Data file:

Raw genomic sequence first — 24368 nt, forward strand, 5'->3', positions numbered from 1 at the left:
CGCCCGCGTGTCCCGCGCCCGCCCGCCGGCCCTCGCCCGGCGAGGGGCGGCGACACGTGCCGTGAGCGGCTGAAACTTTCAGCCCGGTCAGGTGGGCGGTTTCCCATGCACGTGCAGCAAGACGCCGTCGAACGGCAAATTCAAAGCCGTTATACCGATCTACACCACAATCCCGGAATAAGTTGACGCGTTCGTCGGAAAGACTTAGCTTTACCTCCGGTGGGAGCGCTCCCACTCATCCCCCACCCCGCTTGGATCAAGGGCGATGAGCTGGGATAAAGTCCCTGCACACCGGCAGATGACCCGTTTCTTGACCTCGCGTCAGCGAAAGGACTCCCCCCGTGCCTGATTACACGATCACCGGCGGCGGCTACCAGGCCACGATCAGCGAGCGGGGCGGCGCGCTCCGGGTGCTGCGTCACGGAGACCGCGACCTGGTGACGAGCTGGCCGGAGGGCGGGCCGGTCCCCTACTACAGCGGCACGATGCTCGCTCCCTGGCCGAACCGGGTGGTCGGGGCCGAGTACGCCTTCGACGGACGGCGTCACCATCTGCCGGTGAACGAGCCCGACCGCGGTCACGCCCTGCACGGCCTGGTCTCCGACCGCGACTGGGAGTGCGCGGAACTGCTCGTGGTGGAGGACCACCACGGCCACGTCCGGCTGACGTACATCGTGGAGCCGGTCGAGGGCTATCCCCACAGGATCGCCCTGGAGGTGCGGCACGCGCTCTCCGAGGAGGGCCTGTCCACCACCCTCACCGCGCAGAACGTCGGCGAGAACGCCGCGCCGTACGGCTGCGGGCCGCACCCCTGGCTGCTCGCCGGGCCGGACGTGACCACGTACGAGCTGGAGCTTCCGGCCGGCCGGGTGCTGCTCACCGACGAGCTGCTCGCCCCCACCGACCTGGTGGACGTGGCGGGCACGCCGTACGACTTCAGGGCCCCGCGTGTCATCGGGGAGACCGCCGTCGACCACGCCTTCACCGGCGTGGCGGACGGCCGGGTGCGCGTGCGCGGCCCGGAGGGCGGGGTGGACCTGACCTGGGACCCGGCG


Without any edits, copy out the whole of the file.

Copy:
Raw genomic sequence first — 24368 nt, forward strand, 5'->3', positions numbered from 1 at the left:
CGCCCGCGTGTCCCGCGCCCGCCCGCCGGCCCTCGCCCGGCGAGGGGCGGCGACACGTGCCGTGAGCGGCTGAAACTTTCAGCCCGGTCAGGTGGGCGGTTTCCCATGCACGTGCAGCAAGACGCCGTCGAACGGCAAATTCAAAGCCGTTATACCGATCTACACCACAATCCCGGAATAAGTTGACGCGTTCGTCGGAAAGACTTAGCTTTACCTCCGGTGGGAGCGCTCCCACTCATCCCCCACCCCGCTTGGATCAAGGGCGATGAGCTGGGATAAAGTCCCTGCACACCGGCAGATGACCCGTTTCTTGACCTCGCGTCAGCGAAAGGACTCCCCCCGTGCCTGATTACACGATCACCGGCGGCGGCTACCAGGCCACGATCAGCGAGCGGGGCGGCGCGCTCCGGGTGCTGCGTCACGGAGACCGCGACCTGGTGACGAGCTGGCCGGAGGGCGGGCCGGTCCCCTACTACAGCGGCACGATGCTCGCTCCCTGGCCGAACCGGGTGGTCGGGGCCGAGTACGCCTTCGACGGACGGCGTCACCATCTGCCGGTGAACGAGCCCGACCGCGGTCACGCCCTGCACGGCCTGGTCTCCGACCGCGACTGGGAGTGCGCGGAACTGCTCGTGGTGGAGGACCACCACGGCCACGTCCGGCTGACGTACATCGTGGAGCCGGTCGAGGGCTATCCCCACAGGATCGCCCTGGAGGTGCGGCACGCGCTCTCCGAGGAGGGCCTGTCCACCACCCTCACCGCGCAGAACGTCGGCGAGAACGCCGCGCCGTACGGCTGCGGGCCGCACCCCTGGCTGCTCGCCGGGCCGGACGTGACCACGTACGAGCTGGAGCTTCCGGCCGGCCGGGTGCTGCTCACCGACGAGCTGCTCGCCCCCACCGACCTGGTGGACGTGGCGGGCACGCCGTACGACTTCAGGGCCCCGCGTGTCATCGGGGAGACCGCCGTCGACCACGCCTTCACCGGCGTGGCGGACGGCCGGGTGCGCGTGCGCGGCCCGGAGGGCGGGGTGGACCTGACCTGGGACCCGGCG